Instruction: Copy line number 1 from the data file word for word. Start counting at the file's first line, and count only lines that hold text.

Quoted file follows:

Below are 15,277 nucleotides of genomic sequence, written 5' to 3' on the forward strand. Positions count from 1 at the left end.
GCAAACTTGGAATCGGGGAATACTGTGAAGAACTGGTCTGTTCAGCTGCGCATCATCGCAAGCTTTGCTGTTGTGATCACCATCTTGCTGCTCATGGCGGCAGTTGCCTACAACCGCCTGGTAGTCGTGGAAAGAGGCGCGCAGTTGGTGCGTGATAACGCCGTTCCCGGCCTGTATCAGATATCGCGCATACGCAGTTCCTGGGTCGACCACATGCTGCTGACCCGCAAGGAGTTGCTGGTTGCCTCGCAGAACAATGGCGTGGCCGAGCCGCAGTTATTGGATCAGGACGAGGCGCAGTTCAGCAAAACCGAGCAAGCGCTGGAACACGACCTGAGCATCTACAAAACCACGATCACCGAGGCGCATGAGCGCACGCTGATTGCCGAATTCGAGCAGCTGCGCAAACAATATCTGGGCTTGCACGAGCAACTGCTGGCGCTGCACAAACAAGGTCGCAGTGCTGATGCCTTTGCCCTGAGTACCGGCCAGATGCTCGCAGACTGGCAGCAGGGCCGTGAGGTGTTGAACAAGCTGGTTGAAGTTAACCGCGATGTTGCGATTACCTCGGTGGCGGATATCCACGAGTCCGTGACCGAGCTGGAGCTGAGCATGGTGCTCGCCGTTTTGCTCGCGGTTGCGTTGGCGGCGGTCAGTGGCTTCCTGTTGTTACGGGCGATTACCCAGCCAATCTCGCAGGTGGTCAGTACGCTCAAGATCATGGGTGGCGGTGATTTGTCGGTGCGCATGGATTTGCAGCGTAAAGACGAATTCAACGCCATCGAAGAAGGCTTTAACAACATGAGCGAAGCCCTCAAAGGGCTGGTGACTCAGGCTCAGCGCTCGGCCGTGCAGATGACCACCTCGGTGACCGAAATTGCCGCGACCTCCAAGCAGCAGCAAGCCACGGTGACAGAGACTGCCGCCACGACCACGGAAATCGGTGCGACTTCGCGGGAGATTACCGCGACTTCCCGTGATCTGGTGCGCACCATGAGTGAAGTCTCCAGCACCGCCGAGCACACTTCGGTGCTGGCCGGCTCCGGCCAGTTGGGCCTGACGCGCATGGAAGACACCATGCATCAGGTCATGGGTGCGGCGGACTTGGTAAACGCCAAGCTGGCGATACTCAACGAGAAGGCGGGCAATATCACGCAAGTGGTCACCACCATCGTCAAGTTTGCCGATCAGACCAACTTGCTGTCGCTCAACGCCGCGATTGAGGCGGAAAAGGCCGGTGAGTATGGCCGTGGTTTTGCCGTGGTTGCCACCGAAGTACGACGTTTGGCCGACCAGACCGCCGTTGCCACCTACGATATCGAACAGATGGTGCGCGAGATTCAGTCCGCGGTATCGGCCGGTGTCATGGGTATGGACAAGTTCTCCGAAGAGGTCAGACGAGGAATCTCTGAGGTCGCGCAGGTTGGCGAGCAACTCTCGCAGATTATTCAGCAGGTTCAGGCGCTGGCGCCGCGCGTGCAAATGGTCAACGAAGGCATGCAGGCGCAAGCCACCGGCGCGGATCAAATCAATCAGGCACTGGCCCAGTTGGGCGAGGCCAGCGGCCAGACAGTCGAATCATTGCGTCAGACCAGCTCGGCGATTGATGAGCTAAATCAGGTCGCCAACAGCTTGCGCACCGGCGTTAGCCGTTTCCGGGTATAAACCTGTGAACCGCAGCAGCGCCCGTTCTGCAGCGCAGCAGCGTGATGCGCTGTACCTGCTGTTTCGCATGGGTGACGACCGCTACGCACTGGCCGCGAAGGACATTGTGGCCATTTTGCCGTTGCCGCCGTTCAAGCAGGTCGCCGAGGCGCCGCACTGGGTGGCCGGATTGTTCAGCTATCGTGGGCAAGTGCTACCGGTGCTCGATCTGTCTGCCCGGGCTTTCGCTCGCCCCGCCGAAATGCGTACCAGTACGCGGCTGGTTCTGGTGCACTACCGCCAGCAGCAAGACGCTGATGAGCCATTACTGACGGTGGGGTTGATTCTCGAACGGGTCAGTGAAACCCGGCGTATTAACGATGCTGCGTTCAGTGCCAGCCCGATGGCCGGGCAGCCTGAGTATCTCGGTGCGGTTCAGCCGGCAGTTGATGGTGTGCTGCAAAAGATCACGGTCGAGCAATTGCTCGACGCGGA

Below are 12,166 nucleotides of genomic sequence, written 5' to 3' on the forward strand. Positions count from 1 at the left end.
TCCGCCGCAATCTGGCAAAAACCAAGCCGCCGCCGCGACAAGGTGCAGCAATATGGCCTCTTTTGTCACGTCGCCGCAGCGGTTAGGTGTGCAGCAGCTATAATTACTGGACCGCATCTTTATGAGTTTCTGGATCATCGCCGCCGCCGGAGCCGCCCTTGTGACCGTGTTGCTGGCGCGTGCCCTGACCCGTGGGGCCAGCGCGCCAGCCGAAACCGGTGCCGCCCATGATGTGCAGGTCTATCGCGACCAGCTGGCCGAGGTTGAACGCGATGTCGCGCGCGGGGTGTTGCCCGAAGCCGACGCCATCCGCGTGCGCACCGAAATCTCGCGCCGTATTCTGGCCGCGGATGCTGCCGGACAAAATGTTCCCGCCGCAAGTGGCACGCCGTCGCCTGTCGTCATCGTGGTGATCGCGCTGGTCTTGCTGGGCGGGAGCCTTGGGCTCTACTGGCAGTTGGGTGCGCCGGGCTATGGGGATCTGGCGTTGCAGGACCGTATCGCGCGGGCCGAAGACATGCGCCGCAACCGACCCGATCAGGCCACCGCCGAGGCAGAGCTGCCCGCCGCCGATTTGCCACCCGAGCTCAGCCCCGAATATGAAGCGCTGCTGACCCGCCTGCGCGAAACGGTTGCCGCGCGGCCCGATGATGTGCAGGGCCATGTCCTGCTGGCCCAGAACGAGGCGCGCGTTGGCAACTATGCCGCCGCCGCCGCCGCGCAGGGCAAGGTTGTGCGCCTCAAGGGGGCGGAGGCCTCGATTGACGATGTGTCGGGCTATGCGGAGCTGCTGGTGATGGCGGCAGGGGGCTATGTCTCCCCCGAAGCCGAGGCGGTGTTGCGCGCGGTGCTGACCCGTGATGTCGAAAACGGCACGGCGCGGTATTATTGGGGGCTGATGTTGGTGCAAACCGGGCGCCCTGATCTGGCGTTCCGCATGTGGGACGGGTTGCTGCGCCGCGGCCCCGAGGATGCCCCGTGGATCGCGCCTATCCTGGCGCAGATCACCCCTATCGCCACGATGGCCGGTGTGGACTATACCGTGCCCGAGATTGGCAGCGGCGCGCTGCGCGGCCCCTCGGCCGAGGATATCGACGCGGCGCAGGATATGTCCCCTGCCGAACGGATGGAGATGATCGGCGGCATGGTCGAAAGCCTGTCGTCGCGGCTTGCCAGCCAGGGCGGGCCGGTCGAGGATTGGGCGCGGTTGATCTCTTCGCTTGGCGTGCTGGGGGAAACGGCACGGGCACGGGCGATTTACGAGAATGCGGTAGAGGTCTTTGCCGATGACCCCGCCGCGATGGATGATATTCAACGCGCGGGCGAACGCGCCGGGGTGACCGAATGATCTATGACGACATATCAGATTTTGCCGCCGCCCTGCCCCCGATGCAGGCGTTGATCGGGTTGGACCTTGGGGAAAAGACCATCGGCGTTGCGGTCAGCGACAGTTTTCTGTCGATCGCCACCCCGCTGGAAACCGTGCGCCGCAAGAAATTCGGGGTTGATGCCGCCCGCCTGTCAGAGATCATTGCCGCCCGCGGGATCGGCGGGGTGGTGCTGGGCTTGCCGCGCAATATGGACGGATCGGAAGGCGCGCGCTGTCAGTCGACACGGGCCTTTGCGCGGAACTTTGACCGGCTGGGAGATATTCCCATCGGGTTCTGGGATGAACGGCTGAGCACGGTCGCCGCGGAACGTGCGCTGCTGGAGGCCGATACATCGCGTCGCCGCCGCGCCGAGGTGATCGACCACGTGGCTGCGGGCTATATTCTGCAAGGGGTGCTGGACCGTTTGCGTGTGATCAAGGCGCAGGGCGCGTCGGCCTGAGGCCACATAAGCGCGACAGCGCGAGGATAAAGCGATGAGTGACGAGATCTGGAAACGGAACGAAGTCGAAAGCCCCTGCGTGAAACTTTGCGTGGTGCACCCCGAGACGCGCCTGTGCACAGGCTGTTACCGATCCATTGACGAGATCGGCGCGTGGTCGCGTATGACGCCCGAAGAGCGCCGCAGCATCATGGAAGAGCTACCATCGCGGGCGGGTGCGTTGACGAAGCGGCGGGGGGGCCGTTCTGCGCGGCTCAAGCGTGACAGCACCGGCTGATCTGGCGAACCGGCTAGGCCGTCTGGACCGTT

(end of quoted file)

Below are 15,277 nucleotides of genomic sequence, written 5' to 3' on the forward strand. Positions count from 1 at the left end.